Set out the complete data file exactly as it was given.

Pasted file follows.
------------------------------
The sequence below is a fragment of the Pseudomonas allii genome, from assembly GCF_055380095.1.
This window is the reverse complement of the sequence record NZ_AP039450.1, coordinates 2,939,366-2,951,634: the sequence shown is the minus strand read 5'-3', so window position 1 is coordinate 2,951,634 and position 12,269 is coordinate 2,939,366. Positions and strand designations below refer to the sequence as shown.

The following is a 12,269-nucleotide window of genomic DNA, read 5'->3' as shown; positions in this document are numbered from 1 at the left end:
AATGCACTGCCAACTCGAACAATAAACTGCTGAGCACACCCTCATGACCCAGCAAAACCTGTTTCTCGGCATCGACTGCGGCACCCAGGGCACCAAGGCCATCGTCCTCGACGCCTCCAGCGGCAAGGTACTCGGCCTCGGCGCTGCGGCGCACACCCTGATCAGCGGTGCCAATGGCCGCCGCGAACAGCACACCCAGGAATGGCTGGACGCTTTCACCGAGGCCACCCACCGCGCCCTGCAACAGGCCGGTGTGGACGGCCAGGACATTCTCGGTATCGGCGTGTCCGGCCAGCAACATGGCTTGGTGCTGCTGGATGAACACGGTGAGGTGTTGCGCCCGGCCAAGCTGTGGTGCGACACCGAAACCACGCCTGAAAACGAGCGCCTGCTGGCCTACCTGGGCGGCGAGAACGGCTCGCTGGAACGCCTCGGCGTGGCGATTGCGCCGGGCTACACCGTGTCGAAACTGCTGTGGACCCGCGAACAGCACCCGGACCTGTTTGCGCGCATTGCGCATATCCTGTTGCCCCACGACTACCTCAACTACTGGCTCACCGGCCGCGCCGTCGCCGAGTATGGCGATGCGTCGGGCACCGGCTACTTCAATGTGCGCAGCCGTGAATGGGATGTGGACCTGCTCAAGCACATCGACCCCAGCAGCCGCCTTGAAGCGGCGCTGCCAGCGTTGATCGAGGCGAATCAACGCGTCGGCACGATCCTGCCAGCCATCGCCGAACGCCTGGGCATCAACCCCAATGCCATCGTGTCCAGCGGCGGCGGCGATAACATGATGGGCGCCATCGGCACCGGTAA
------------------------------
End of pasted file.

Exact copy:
The sequence below is a fragment of the Pseudomonas allii genome, from assembly GCF_055380095.1.
This window is the reverse complement of the sequence record NZ_AP039450.1, coordinates 2,939,366-2,951,634: the sequence shown is the minus strand read 5'-3', so window position 1 is coordinate 2,951,634 and position 12,269 is coordinate 2,939,366. Positions and strand designations below refer to the sequence as shown.

The following is a 12,269-nucleotide window of genomic DNA, read 5'->3' as shown; positions in this document are numbered from 1 at the left end:
AATGCACTGCCAACTCGAACAATAAACTGCTGAGCACACCCTCATGACCCAGCAAAACCTGTTTCTCGGCATCGACTGCGGCACCCAGGGCACCAAGGCCATCGTCCTCGACGCCTCCAGCGGCAAGGTACTCGGCCTCGGCGCTGCGGCGCACACCCTGATCAGCGGTGCCAATGGCCGCCGCGAACAGCACACCCAGGAATGGCTGGACGCTTTCACCGAGGCCACCCACCGCGCCCTGCAACAGGCCGGTGTGGACGGCCAGGACATTCTCGGTATCGGCGTGTCCGGCCAGCAACATGGCTTGGTGCTGCTGGATGAACACGGTGAGGTGTTGCGCCCGGCCAAGCTGTGGTGCGACACCGAAACCACGCCTGAAAACGAGCGCCTGCTGGCCTACCTGGGCGGCGAGAACGGCTCGCTGGAACGCCTCGGCGTGGCGATTGCGCCGGGCTACACCGTGTCGAAACTGCTGTGGACCCGCGAACAGCACCCGGACCTGTTTGCGCGCATTGCGCATATCCTGTTGCCCCACGACTACCTCAACTACTGGCTCACCGGCCGCGCCGTCGCCGAGTATGGCGATGCGTCGGGCACCGGCTACTTCAATGTGCGCAGCCGTGAATGGGATGTGGACCTGCTCAAGCACATCGACCCCAGCAGCCGCCTTGAAGCGGCGCTGCCAGCGTTGATCGAGGCGAATCAACGCGTCGGCACGATCCTGCCAGCCATCGCCGAACGCCTGGGCATCAACCCCAATGCCATCGTGTCCAGCGGCGGCGGCGATAACATGATGGGCGCCATCGGCACCGGTAA